Advances in high-throughput sequencing (HTS) technologies and the improvement in bioinformatics analyses have revolutionized the field of precision cancer medicine. This has significantly advanced the clinical application of cancer genomics by enabling high-quality and comprehensive molecular characterization of patient tumours in a timely manner to help inform tumour diagnosis and to drive therapeutic decision in daily practice. At the PMC genomics, we have developed a reproducible and scalable bioinformatics analysis workflow to facilitate the analysis of tumour DNA sequencing data generated from HTS technology. We used the workflow management system called Snakemake in combination with containerization technology (Singularity) to ease the portability and scalability of the workflow. The analysis steps include quality check, and assessment of single nucleotide variants, insertions/deletions, gene copy-number alteration and chromosomal rearrangement. The workflow has now been optimised and run successfully on kelvin2 HPC and, so far, has processed ~50-100 tumour samples per month.


  • Presenter: Tianyi Ding. School of Pharmacy. Queen's University Belfast.
    Title: "Mapping Allosteric Sites of the G Protein-coupled Receptors using NAMD on Kelvin-2."
    Drugs with increased selectivity and potentially reduced side effects could be identified through targeting allosteric sites of G protein-coupled receptors (GPCRs) [1]. We developed a probe confined dynamic mapping methodology that helps to predict GPCR allosteric sites either at extracellular or intracellular sides, as well as at the receptor–lipid interface. The applied harmonic wall potential enhanced sampling of probe molecules in a chosen GPCR region and prevents diffusion to membrane or water in molecular dynamics (MD) simulations. The M2 muscarinic, beta2 adrenergic, and P2Y1 purinergic receptors were selected for methodology testing. The MD simulations were conducted using the NAMD2 software on Kelvin2. NAMD2 shows a higher efficiency when using the combination of GPU and CPUs rather than using a numbers of CPU cores. Our methodology provides fast and efficient prediction of key amino acid residues surrounding allosteric sites in membrane proteins and facilitates the structure-based design of allosteric modulators [2].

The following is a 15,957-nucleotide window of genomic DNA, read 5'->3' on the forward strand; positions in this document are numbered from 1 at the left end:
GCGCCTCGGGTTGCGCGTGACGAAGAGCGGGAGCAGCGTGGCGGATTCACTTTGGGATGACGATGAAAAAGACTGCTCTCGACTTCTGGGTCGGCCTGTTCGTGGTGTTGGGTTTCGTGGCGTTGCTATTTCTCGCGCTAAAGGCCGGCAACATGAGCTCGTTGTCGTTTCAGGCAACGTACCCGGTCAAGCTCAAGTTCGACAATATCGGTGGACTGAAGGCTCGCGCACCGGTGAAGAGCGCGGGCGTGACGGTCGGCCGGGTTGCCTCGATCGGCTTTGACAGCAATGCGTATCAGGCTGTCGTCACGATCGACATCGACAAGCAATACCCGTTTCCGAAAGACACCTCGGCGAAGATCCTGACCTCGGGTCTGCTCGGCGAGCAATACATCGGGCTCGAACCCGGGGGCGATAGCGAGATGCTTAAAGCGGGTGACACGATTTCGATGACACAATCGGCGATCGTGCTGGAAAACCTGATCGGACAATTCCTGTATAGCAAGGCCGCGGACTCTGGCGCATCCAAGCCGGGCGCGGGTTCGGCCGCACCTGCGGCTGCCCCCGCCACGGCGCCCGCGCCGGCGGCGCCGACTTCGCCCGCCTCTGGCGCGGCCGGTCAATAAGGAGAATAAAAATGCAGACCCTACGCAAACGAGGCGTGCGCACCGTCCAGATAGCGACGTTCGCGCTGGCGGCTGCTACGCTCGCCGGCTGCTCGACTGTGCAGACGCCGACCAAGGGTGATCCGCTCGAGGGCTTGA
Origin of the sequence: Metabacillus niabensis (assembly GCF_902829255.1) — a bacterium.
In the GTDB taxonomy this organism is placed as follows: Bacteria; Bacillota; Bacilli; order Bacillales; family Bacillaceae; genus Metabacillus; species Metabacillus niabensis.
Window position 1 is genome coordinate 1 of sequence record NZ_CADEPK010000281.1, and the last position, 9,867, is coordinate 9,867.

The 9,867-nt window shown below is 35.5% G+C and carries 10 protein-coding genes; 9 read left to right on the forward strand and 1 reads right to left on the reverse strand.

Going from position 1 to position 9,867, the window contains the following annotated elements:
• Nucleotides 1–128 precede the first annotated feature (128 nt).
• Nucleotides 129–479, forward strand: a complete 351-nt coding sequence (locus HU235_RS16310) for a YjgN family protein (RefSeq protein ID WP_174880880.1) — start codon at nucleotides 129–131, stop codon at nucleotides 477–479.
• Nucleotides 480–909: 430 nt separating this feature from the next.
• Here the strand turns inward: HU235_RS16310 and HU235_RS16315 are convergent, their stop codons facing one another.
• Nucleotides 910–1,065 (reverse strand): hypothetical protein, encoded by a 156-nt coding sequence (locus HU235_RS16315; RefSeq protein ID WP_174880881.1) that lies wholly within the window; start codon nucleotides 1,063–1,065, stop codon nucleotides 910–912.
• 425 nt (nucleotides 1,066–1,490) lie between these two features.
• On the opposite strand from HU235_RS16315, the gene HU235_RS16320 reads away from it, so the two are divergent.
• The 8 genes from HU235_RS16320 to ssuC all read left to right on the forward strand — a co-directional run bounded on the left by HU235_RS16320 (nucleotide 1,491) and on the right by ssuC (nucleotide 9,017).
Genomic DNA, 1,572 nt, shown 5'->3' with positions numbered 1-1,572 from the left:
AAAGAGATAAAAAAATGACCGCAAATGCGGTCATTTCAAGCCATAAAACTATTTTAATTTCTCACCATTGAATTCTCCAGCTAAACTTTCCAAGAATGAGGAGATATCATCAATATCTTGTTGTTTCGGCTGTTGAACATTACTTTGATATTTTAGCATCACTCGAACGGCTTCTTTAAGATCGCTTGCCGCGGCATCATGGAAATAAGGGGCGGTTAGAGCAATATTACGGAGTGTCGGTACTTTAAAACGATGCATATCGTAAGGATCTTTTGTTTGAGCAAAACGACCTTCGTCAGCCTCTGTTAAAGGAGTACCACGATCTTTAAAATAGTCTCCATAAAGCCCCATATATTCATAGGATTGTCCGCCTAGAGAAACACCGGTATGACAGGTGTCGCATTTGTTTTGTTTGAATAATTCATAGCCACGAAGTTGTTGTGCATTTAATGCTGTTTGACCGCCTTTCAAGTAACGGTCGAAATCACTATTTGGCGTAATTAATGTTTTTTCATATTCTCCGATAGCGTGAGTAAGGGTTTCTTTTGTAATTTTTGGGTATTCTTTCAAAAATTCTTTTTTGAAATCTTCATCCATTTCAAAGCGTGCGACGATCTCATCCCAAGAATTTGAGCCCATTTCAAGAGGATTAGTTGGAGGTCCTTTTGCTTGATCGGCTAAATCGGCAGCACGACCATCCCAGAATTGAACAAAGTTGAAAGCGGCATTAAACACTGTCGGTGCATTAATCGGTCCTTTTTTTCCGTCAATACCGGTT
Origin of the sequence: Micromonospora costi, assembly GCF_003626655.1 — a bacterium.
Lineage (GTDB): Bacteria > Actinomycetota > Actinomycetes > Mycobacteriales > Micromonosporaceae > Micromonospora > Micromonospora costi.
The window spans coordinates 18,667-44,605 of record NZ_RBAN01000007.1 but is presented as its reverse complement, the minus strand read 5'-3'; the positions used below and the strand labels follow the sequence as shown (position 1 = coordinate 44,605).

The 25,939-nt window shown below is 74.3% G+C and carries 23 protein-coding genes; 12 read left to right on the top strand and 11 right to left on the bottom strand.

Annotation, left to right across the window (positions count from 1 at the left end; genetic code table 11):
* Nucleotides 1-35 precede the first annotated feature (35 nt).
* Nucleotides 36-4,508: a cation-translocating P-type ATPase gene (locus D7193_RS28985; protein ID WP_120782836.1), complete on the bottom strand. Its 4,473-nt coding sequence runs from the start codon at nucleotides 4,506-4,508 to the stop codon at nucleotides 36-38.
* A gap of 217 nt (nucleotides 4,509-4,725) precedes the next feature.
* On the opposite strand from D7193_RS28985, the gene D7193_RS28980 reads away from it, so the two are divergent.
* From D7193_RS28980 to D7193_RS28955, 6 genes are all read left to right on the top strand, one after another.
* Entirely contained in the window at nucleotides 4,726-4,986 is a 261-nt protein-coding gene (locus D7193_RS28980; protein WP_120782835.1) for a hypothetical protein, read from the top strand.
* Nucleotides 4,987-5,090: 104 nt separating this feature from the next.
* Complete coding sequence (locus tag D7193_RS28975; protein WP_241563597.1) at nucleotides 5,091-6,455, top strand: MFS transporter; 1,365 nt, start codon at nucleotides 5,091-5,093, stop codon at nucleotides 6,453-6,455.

[1] Keov, P.; Sexton, P. M.; Christopoulos, A. Allosteric Modulation of G Protein-Coupled Receptors: A Pharmacological Perspective. Neuropharmacology 2011.
    [2] Ciancetta, A, Gill, A.K.; Ding, T.; Karlov, D.S.; Chalhoub, G.; McCormick P.J.; Tikhonova I.G.; Probe Confined Dynamic Mapping for G Protein-Coupled Receptor Allosteric Site Prediction. ACS Cent. Sci. 2021


  • Presenter: Jaroslav Hofierka. Centre of Theoretical Atomic, Molecular, and Optical Physics (CTAMOP). Queen's University Belfast.
    Title: "Many-body theory of positron binding to molecules: Parallel implementation using MPI."
    Whilst positron binding energies have been measured for over 90 molecules, an accurate ab initio theoretical description has remained elusive. Of the molecules studied experimentally, ab initio calculations exist for only 6, and for these, standard quantum chemistry approaches have proved severely deficient, agreeing with experiment to at best 25% accuracy.
    We develop a diagrammatic many-body description of positron-molecule interactions and uncover the role of strong many-body correlations [1]. We solve the Dyson equation for the positron quasiparticle wavefunction in a Gaussian basis, constructing the positron-molecule selfenergy including the GW contribution that describes polarisation, screening and electron-hole interactions, and the ladder series of positron-electron interactions that describes the unique virtual positronium formation process (where a molecular electron temporarily tunnels to the positron). We implement the above in the massively-parallelised EXCITON+ code employing MPI and state-of-the-art numerical libraries including Scalapack. Overall, we calculate binding energies in excellent agreement with experiment.
    [1] J. Hofierka, B. Cunningham, C. M. Rawlins, C. H. Patterson and D. G. Green. 2021.


  • Presenter: Julia Westermayr. Department of Chemistry. University of Warwick.
    Title: "Ionization potentials, electron affinities, and photoemission spectra predicted with machine learning."
    High-throughput screening of molecular excited states can greatly accelerate the search for functional organic molecules with potential relevance in optoelectronics. However, experimental characterization of candidate molecules is time-consuming and accurate computational methods are severely limited by the associated high computational costs [1].